The heavy loss of dynamism in the West can be laid to two destructive tendencies that have crept into value systems. The first of these is the attitudes hostile to the methods of the modern economy. In continental Europe, of course, there was opposition to capitalism long before modern times. And since the economies of dynamism were built on capitalist institutions created in the course of mercantile capitalism, the attacks on capitalist institutions had the unintended and perhaps unanticipated effect of weakening dynamism. The Continent‚Äôs once-dynamic nations, then, had only a tenuous hold on dynamism from the start.
Socialists‚Äô attitudes were influential on the Continent by the 1910s. They had a horror of company profits and sought to nationalize some companies or curb their profits or redistribute them from shareowners to stakeholders. In the interwar years the belief arose that it was wrong for a company to downsize its workforce if it was making a profit. Schoolbooks in postwar France and Germany disparaged capitalists and reviled bosses as stooges. Such hostility scared off innovators and tarnished the idea of innovating.
Corporatist attitudes against capitalism came to the fore in the 1920s. Corporatists, with their conservative values, hated the invasion of towns and regions by new businesses, upsetting traditional ways, wealth and status. They hated new money with a particular vehemence. Their objective in Italy, Germany and eventually France was control of private enterprise — not private ownership. An axiom of capitalism — that capital should go where entrepreneurs and financiers expect it to be profitable — was replaced by the corporatist tenet that the state would know better.
Corporatists also hated the individualism present in modern values. For them, the good was the good of the nation. People who would have tried to be innovators for the thrill, fame, fortune or fun of it did not fit in. That dynamism would suffer from these conservative values did not occur to the corporatists, who thought their system would increase dynamism.
Europe in the 1960s and America soon after became devoted to a kindred set of traditional values: solidarity, social protection and security. These values gave rise to a vast canvas of entitlements. No disincentive to work would have resulted had they been fully funded, but they were generally under-funded. The reductions in labor force and output at home and abroad shrank the available market for innovations. These values also gave rise to thickets of regulation impeding or barring innovation.
Is there any hard evidence that these values harm dynamism, making jobs less satisfying? My statistical research finds that a prevalence of modern values is conducive to job satisfaction. What of a prevalence of the conservative and traditional values? A basic level of these values may be a safety net, encouraging some innovation. However, nations scoring high in traditional values tended to score low on job satisfaction. (Israel provides an interesting potential counterexample: dynamism despite deep traditions; it may be the case that most Israelis are not tightly confined by the latter.)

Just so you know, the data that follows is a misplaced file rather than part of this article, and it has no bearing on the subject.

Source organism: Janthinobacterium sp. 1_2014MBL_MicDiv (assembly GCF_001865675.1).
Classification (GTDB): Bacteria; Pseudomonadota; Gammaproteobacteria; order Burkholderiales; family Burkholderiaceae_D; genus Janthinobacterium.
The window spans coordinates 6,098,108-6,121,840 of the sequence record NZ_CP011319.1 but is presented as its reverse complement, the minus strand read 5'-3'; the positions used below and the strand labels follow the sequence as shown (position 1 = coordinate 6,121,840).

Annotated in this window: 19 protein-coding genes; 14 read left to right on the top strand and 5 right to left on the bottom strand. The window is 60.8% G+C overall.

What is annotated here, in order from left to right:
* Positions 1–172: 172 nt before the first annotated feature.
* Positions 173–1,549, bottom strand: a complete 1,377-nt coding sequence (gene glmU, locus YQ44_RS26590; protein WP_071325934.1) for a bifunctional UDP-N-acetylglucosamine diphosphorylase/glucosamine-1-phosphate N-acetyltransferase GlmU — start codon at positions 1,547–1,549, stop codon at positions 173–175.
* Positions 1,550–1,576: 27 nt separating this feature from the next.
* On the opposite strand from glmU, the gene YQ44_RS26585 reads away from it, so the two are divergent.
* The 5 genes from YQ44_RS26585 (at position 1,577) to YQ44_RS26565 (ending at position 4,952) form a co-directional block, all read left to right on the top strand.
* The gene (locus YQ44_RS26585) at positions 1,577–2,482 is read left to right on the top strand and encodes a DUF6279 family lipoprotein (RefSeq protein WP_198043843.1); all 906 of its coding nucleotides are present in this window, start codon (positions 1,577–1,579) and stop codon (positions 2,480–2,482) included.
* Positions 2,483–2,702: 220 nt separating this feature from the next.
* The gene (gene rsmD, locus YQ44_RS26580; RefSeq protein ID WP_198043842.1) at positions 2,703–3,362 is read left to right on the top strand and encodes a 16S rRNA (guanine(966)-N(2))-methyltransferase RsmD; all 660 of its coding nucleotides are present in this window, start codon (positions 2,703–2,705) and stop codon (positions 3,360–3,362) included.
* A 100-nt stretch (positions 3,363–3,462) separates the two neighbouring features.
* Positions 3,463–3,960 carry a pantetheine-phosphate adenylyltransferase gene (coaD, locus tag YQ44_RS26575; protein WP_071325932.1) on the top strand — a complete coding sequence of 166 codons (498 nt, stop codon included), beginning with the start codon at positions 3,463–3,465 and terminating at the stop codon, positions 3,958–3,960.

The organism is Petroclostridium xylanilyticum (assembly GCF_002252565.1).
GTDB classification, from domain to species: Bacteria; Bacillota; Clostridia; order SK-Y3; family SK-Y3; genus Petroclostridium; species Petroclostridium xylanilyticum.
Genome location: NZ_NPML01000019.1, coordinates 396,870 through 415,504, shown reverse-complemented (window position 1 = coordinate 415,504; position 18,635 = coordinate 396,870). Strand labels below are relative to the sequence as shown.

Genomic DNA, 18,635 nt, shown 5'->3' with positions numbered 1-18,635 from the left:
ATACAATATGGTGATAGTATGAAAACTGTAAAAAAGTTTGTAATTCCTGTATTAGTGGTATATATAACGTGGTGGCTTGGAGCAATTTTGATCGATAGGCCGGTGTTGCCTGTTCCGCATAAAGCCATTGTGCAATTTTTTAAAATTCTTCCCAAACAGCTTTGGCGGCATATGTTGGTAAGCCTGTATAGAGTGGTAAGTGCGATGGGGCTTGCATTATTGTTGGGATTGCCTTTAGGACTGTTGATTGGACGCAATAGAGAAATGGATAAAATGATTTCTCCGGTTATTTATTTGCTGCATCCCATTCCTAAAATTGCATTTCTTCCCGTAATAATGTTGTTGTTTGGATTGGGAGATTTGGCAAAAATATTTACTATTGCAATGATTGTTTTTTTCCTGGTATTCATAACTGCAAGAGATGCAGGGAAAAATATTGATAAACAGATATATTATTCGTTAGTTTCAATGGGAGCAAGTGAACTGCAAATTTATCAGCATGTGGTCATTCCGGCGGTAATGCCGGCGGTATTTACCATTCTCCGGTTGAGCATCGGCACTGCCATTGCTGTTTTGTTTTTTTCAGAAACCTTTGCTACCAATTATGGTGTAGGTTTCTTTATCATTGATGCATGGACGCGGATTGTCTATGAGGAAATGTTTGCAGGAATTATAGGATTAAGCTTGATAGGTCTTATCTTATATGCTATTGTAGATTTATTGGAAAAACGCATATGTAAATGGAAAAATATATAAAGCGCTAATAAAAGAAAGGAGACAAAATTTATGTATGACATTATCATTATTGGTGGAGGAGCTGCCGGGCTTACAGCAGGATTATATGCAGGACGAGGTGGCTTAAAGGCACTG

The second destructive tendency is a movement away from the modern notion of the good life — the notion glimpsed by Aristotle and given shape in the Modern Era ‚Äď and toward a reversion to materialism, however well-intended. Increasingly American attitudes exhibit the same drift away from the creation and discovery of the new, which Lincoln exclaimed over in the 1860s. Students go into banking, not business. A fixation on making money was widely noted in the 1920s. Now it has become a widespread sickness. Under-saving has become self-destructive. Materialism has turned into greed. A survey of the financial community by a New York law firm found that 38 percent of respondents said they would commit insider trading for 10 million dollars if it could not be detected.
It is thought by many Americans and Europeans that the modernist conception of the good life is specific to America. After I spoke of people‚Äôs need for that sort of life at a 2003 conference, Ralph Gomory, a mathematician, ex-executive and current President of the Sloan Foundation, said: ‚Äúthat view is very American.‚ÄĚ I replied that my understanding of the good life came from Europeans: Cellini, Cervantes and Bergson.
Serious thinkers in both Europe and America, though not exactly materialist, have drawn away from the modern conception of the good life, hence the good economy. In the 1920s John Dewey saw a good job as a mental workout offering problem-solving¬†– not a springboard for exercising creativity and voyaging into the unknown. In 1943 Abraham Maslow wrote of self-actualization by which he meant the realization of a person‚Äôs predetermined potential — not Bergsonian ‚Äúbecoming.‚ÄĚ Amartya Sen‚Äôs capabilities is in this spirit.
Now we find a full embrace of materialist thinking even at a high level. The 2009 Report of the Commission on the Measurement of Economic Performance and Social Progress, while devaluing one materialist measure, namely production, upholds other measures of material well-being — household wealth and income, time away from work, and longevity. They include nothing on non-material experience.
These formulations overlook the world of creation, exploration and personal growth. Gone is the conception of the good life as a wild ride through an economy with an open future, an economy offering challenges with unimagined rewards. In this climate, young people are not likely to grow up conceiving the good life as a life of Kierkegaardian mystery, Nietzschean challenge and Bergsonian becoming. My research in the past 10 years leads me to believe that regaining mass flourishing will require a new and major public effort. While the government will have to be smaller in some respects, it will have to be bigger in others. The effort will necessitate large subsidies aimed at employing low wage labor. But mechanical corrections and repairs will not be remotely sufficient. The effort will succeed only with a broad restoration of grassroots dynamism. That will require clearing away the barriers to innovation that have grown up in recent decades. Above all, it will require Europe and America to reconquer the medieval demons that regained influence over the past century and to reaffirm the individualist and vitalist values that were fundamental to the dynamism of the West‚Äôs brilliant past.